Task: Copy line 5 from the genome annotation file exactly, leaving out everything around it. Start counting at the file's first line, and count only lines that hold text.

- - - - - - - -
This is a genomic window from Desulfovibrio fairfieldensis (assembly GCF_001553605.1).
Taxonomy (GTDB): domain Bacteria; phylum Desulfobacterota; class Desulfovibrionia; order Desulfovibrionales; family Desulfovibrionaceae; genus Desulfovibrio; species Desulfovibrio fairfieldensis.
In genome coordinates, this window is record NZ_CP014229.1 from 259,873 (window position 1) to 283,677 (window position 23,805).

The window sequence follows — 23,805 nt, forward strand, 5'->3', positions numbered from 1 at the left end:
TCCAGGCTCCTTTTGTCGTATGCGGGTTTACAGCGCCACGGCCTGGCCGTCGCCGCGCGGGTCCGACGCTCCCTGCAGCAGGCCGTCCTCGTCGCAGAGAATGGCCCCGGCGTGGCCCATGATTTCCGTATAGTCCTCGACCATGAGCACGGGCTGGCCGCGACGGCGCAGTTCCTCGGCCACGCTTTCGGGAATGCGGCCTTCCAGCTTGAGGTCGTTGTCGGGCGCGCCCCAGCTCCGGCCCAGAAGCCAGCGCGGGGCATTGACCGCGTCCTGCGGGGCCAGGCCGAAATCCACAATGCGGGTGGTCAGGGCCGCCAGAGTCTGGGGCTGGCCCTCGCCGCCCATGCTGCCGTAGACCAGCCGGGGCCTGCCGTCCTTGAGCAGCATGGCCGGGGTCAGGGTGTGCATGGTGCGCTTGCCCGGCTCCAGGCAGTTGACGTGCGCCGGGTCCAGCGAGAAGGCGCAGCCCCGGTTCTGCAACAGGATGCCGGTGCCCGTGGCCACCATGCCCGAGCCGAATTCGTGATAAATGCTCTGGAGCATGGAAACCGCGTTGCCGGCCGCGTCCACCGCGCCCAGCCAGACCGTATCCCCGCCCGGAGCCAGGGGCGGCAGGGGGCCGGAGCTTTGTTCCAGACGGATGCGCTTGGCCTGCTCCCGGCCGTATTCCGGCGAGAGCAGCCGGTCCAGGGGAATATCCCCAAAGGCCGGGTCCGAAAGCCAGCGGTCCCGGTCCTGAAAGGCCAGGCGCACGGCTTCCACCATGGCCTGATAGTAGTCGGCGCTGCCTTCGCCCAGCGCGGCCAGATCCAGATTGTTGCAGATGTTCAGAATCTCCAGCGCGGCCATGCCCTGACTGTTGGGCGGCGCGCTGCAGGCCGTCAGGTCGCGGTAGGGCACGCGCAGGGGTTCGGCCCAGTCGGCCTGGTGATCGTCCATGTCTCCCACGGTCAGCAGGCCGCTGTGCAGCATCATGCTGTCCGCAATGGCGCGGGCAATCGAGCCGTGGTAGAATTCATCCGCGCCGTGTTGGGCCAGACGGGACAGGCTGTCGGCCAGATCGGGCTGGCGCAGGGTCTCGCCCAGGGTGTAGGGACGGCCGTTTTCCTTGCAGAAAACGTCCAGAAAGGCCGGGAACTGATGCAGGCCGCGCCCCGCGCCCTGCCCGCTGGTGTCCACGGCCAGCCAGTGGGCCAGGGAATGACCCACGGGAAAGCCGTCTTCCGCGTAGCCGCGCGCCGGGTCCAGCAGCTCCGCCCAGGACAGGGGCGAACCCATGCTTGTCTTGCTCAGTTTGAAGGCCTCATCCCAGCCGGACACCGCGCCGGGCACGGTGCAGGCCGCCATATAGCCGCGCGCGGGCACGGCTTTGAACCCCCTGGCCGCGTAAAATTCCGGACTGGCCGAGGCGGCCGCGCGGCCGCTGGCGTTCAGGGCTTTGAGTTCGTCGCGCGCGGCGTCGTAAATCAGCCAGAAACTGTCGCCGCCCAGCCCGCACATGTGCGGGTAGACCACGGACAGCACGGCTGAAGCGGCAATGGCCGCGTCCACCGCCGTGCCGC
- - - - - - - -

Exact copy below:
TCCAGGCTCCTTTTGTCGTATGCGGGTTTACAGCGCCACGGCCTGGCCGTCGCCGCGCGGGTCCGACGCTCCCTGCAGCAGGCCGTCCTCGTCGCAGAGAATGGCCCCGGCGTGGCCCATGATTTCCGTATAGTCCTCGACCATGAGCACGGGCTGGCCGCGACGGCGCAGTTCCTCGGCCACGCTTTCGGGAATGCGGCCTTCCAGCTTGAGGTCGTTGTCGGGCGCGCCCCAGCTCCGGCCCAGAAGCCAGCGCGGGGCATTGACCGCGTCCTGCGGGGCCAGGCCGAAATCCACAATGCGGGTGGTCAGGGCCGCCAGAGTCTGGGGCTGGCCCTCGCCGCCCATGCTGCCGTAGACCAGCCGGGGCCTGCCGTCCTTGAGCAGCATGGCCGGGGTCAGGGTGTGCATGGTGCGCTTGCCCGGCTCCAGGCAGTTGACGTGCGCCGGGTCCAGCGAGAAGGCGCAGCCCCGGTTCTGCAACAGGATGCCGGTGCCCGTGGCCACCATGCCCGAGCCGAATTCGTGATAAATGCTCTGGAGCATGGAAACCGCGTTGCCGGCCGCGTCCACCGCGCCCAGCCAGACCGTATCCCCGCCCGGAGCCAGGGGCGGCAGGGGGCCGGAGCTTTGTTCCAGACGGATGCGCTTGGCCTGCTCCCGGCCGTATTCCGGCGAGAGCAGCCGGTCCAGGGGAATATCCCCAAAGGCCGGGTCCGAAAGCCAGCGGTCCCGGTCCTGAAAGGCCAGGCGCACGGCTTCCACCATGGCCTGATAGTAGTCGGCGCTGCCTTCGCCCAGCGCGGCCAGATCCAGATTGTTGCAGATGTTCAGAATCTCCAGCGCGGCCATGCCCTGACTGTTGGGCGGCGCGCTGCAGGCCGTCAGGTCGCGGTAGGGCACGCGCAGGGGTTCGGCCCAGTCGGCCTGGTGATCGTCCATGTCTCCCACGGTCAGCAGGCCGCTGTGCAGCATCATGCTGTCCGCAATGGCGCGGGCAATCGAGCCGTGGTAGAATTCATCCGCGCCGTGTTGGGCCAGACGGGACAGGCTGTCGGCCAGATCGGGCTGGCGCAGGGTCTCGCCCAGGGTGTAGGGACGGCCGTTTTCCTTGCAGAAAACGTCCAGAAAGGCCGGGAACTGATGCAGGCCGCGCCCCGCGCCCTGCCCGCTGGTGTCCACGGCCAGCCAGTGGGCCAGGGAATGACCCACGGGAAAGCCGTCTTCCGCGTAGCCGCGCGCCGGGTCCAGCAGCTCCGCCCAGGACAGGGGCGAACCCATGCTTGTCTTGCTCAGTTTGAAGGCCTCATCCCAGCCGGACACCGCGCCGGGCACGGTGCAGGCCGCCATATAGCCGCGCGCGGGCACGGCTTTGAACCCCCTGGCCGCGTAAAATTCCGGACTGGCCGAGGCGGCCGCGCGGCCGCTGGCGTTCAGGGCTTTGAGTTCGTCGCGCGCGGCGTCGTAAATCAGCCAGAAACTGTCGCCGCCCAGCCCGCACATGTGCGGGTAGACCACGGACAGCACGGCTGAAGCGGCAATGGCCGCGTCCACCGCCGTGCCGC